Stumped For A Gift? Coach Says Buy The Book

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Looking for the perfect last-minute Christmas gift for the sports nut in your life?

If so, I'd recommend "Values of the Game" by Bill Bradley.

For the younger set who might not remember Bradley, he was a three-time All-American basketball player at Princeton, Olympic gold medalist, member of the New York Knicks from 1967 to 1977 and a two-time NBA champion. He was elected to the basketball Hall of Fame in 1982.

Bradley is also an intellect. He was a Rhodes Scholar at Princeton and currently is associated with Stanford, Notre Dame and the University of Maryland.

He has viewed the world through the political eyeglass having served as a United States senator from New Jersey from 1979 to 1997. Some are projecting him as a future presidential candidate.

"Values of the Game" is not your normal sports text. Rather it is a close look at the lessons learned by playing the game.

The $30 book could be about wrestling, football or another sport. But it centers on basketball because the game is Bradley's passion.

Bradley says he can learn more about a man in a 15-minute three-on-three pick up game than he can in weeks of interviews.

If he's elected president, will his political selections have to play him in order to be appointed?

In 10 essays, the author explores topics that include passion, discipline, respect, courage, leadership and resilience among others.

Readers will not be exposed to the usual escapades of an overpaid superstar looking to enhance his reputation and pocketbook.

Instead, the author focuses on the intrinsic values of playing the sport. He writes of the memories that accrue and the human emotions shared.

One of my favorites and probably any other coach's can be found in the essay on resilience.

Bradley writes, "I've made it through more than a few tough moments in my life by drawing on the resources of my basketball years.

"Resilience is what allows us to struggle hard and long with tragedy or loss or misfortune or change and still manage to dig deep and find our second wind.

"It is a kind of toughness. Each life blow no longer shatters us like a hammer hitting a brick, rather, it makes us stronger.

"Imagine the comfort in knowing that by never giving up, by accepting the bad breaks and going on, you will have lived life to the fullest. Such peace of mind is often reward enough."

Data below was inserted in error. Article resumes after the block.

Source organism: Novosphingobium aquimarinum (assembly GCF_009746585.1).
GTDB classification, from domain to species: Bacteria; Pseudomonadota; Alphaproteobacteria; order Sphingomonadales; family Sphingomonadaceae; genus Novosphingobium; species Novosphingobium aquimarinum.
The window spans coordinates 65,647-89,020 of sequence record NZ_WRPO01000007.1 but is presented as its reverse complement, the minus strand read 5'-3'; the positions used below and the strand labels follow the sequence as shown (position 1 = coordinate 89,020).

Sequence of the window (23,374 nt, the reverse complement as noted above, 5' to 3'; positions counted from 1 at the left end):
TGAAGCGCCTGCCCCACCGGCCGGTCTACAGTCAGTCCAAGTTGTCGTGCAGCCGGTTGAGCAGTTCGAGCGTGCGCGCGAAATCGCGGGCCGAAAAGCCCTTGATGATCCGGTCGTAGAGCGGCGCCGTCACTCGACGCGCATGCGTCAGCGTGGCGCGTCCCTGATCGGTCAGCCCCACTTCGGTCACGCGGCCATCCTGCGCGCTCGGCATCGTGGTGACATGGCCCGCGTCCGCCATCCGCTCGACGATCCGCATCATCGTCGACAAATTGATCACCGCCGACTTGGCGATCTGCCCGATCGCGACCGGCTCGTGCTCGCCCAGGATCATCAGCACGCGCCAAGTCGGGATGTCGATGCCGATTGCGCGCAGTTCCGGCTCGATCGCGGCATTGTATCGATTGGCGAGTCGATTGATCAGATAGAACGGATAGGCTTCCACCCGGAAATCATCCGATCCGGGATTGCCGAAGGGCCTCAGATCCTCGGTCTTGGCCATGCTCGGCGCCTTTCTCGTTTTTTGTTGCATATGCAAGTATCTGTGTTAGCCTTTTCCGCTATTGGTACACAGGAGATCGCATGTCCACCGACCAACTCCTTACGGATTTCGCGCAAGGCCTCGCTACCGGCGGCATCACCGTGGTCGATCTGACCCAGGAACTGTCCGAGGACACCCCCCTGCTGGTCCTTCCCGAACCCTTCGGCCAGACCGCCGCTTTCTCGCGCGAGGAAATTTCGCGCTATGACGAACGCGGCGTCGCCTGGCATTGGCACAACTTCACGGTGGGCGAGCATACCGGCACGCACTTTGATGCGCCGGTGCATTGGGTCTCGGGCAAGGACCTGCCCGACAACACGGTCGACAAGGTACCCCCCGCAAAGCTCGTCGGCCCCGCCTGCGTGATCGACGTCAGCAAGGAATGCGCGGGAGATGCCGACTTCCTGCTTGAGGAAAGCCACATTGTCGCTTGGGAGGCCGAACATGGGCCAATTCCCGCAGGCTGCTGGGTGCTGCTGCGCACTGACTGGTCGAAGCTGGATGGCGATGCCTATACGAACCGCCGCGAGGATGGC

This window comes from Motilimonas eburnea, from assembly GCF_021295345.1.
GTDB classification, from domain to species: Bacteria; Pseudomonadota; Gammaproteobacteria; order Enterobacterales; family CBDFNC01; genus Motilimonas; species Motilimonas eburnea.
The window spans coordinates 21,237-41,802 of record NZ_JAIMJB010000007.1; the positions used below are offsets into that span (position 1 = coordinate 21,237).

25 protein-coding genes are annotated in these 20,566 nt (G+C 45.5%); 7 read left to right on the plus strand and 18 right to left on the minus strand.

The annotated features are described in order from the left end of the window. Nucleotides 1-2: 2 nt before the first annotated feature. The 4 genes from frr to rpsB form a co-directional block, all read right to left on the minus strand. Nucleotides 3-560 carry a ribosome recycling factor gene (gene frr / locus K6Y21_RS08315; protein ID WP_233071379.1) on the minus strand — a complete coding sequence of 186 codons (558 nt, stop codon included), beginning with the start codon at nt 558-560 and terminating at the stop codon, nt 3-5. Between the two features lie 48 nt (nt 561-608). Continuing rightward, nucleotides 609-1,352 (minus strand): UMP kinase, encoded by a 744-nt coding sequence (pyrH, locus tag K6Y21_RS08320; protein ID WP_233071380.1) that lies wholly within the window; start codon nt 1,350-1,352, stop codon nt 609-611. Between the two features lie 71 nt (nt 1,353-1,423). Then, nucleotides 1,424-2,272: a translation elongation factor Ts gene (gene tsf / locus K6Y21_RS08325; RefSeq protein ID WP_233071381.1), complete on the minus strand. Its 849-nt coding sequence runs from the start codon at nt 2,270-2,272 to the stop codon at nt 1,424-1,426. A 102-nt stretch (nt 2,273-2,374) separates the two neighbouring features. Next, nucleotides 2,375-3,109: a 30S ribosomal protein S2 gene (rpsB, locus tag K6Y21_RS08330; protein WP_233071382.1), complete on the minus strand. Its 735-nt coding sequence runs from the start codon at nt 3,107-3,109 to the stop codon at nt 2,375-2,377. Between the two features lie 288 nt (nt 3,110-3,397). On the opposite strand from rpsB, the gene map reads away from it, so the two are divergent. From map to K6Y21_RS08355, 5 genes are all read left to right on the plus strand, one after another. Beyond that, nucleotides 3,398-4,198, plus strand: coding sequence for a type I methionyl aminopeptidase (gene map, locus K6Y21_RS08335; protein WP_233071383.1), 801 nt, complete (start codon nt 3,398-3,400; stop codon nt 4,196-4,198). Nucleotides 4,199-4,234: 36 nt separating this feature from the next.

In the essay on responsibility, he writes "It seems elementary, but abiding by the team rules is a responsibility. Kids who grow up in a chaotic environment often have little sense of time, so arriving at practice at a scheduled hour becomes a major task. The coach who gets across the importance of punctuality introduces order into many a young life."

Under courage, Bradley writes of the importance of continuing to compete and never quitting despite any mental or any physical pain that may be occurring.

He calls upon a reply from English runner David Moorcraft to reinforce his contentions. When Moorcraft was asked by a reporter why he had never dropped out of a race even in the worst of circumstances, he replied "I think that once you do (quit), you've given yourself an option for the future."

There's little doubt the professional world of basketball has changed since Bradley was a star.

It now has its share of greed, violence, misspent values and other distractions that have resulted in inflated salaries and an NBA strike/lock out.

In today's society, the very institution of professional basketball is being questioned.

But, Bradley says, the game remains pure on the lower levels where it is still "full of joy and the old values flow through it."

He best sums up the sport writing, "Each time a father takes his son or daughter to the playground to shoot baskets for the first time, a new world opens -- one full of values that can shape a lifetime."

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